Saudi ArabiaIraqMiddle East

Planned deal with Saudi company breaches Iraq’s security, says senior leader

A top Iraqi leader has denounced as “unacceptable" a recent decision by the Interior Ministry to turn over control of traffic data and security information about cars and their owners to a Saudi company.

Hadi al-Ameri, the head of the Fatah (Conquest) Alliance in Iraq’s Parliament, said a planned deal to this effect poses a threat to the security of the country, Lebanon’s Arabic-language al-Ahed news website reported on Saturday.

“We will exert pressure on the Iraqi Interior Ministry to stop it from signing the contract with the Saudi company. This is a sensitive issue and should not be handled in this way,” he added.

Sabereen News, a Telegram news channel associated with Iraq’s anti-terror Hashd al-Sha’abi, reported that under the deal, the Iraqi government would give the Riyadh-based company Alam Alkon access to personal security information of Iraqi citizens and ministries.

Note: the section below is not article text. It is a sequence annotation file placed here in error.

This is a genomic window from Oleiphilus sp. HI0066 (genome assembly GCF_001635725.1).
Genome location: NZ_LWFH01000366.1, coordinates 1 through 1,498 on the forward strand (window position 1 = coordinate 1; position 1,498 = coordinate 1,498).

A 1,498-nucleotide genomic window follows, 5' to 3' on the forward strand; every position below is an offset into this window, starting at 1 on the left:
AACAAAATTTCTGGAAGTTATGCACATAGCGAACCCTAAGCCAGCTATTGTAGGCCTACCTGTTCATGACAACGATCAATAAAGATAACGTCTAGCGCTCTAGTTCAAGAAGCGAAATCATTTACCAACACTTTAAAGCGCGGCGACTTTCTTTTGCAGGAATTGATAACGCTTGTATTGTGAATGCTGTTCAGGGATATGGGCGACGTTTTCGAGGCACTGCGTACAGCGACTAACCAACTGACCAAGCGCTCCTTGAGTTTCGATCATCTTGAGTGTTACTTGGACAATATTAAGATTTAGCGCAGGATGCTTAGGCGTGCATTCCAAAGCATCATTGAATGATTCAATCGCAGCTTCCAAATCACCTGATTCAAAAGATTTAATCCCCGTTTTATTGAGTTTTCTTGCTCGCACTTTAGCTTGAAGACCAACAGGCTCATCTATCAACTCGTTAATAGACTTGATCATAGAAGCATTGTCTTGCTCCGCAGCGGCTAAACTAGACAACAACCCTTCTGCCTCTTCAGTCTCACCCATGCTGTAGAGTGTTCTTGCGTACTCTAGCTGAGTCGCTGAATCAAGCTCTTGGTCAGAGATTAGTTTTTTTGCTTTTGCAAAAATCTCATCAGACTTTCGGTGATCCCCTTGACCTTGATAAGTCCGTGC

Earlier this year, the Saudi regime was accused of using the Pegasus surveillance software developed by Israel’s NSO Group to hack Iraqi figures’ smartphones and turning them into spying devices.

Iraq’s President Barham Salih, Prime Minister Mustafa al-Kadhimi, prominent Shia cleric Grand Ayatollah Ali al-Sistani and senior politician Ammar al-Hakim were among the potential targets found on a Pegasus list of 50,000 phone numbers.

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